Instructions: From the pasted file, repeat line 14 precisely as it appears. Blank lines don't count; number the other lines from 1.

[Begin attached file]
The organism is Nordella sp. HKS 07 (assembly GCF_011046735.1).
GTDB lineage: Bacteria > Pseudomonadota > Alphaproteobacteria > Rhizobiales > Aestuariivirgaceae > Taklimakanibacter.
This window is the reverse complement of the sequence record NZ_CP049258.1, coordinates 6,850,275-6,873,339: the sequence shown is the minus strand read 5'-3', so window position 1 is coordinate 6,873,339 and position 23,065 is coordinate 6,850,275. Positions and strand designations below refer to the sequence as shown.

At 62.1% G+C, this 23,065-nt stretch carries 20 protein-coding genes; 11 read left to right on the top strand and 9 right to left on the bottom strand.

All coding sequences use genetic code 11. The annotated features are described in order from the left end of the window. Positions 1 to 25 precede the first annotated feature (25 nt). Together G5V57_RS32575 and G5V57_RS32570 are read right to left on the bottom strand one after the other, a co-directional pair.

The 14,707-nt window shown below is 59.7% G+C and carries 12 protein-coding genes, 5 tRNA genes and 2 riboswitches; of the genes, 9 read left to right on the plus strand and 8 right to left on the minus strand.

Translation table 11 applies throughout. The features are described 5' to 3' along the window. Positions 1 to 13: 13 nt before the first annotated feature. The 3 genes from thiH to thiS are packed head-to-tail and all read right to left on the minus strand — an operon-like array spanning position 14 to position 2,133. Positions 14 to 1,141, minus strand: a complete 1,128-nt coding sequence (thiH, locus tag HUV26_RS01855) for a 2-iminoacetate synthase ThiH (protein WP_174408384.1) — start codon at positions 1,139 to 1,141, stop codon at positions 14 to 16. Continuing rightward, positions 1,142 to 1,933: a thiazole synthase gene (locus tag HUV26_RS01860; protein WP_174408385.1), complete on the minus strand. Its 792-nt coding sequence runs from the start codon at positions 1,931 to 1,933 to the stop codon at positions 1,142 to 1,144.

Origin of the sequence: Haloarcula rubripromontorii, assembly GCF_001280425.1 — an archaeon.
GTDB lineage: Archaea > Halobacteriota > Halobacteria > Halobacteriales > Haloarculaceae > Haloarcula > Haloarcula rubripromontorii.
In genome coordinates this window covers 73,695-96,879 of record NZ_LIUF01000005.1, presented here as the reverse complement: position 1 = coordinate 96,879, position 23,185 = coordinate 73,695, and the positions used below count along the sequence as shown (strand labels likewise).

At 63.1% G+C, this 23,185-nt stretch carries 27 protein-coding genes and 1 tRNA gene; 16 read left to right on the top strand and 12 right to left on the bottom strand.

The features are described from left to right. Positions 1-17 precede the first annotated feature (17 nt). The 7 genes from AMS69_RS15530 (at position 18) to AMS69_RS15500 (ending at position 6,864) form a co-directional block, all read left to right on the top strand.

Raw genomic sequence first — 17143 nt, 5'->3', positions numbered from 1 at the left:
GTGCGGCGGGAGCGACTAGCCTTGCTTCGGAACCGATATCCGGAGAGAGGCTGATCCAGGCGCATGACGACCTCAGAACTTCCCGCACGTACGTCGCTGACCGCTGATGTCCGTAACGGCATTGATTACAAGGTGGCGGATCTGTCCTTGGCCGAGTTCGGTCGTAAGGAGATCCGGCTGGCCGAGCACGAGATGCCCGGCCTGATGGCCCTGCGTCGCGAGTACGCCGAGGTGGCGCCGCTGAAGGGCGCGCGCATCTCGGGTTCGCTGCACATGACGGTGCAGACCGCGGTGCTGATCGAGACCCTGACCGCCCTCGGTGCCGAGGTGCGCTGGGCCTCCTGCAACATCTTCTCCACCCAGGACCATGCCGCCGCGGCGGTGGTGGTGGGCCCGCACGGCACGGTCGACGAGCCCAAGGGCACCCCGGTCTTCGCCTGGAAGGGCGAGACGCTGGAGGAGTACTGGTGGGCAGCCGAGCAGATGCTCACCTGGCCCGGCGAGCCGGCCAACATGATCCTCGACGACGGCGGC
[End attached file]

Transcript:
GTGCGGCGGGAGCGACTAGCCTTGCTTCGGAACCGATATCCGGAGAGAGGCTGATCCAGGCGCATGACGACCTCAGAACTTCCCGCACGTACGTCGCTGACCGCTGATGTCCGTAACGGCATTGATTACAAGGTGGCGGATCTGTCCTTGGCCGAGTTCGGTCGTAAGGAGATCCGGCTGGCCGAGCACGAGATGCCCGGCCTGATGGCCCTGCGTCGCGAGTACGCCGAGGTGGCGCCGCTGAAGGGCGCGCGCATCTCGGGTTCGCTGCACATGACGGTGCAGACCGCGGTGCTGATCGAGACCCTGACCGCCCTCGGTGCCGAGGTGCGCTGGGCCTCCTGCAACATCTTCTCCACCCAGGACCATGCCGCCGCGGCGGTGGTGGTGGGCCCGCACGGCACGGTCGACGAGCCCAAGGGCACCCCGGTCTTCGCCTGGAAGGGCGAGACGCTGGAGGAGTACTGGTGGGCAGCCGAGCAGATGCTCACCTGGCCCGGCGAGCCGGCCAACATGATCCTCGACGACGGCGGC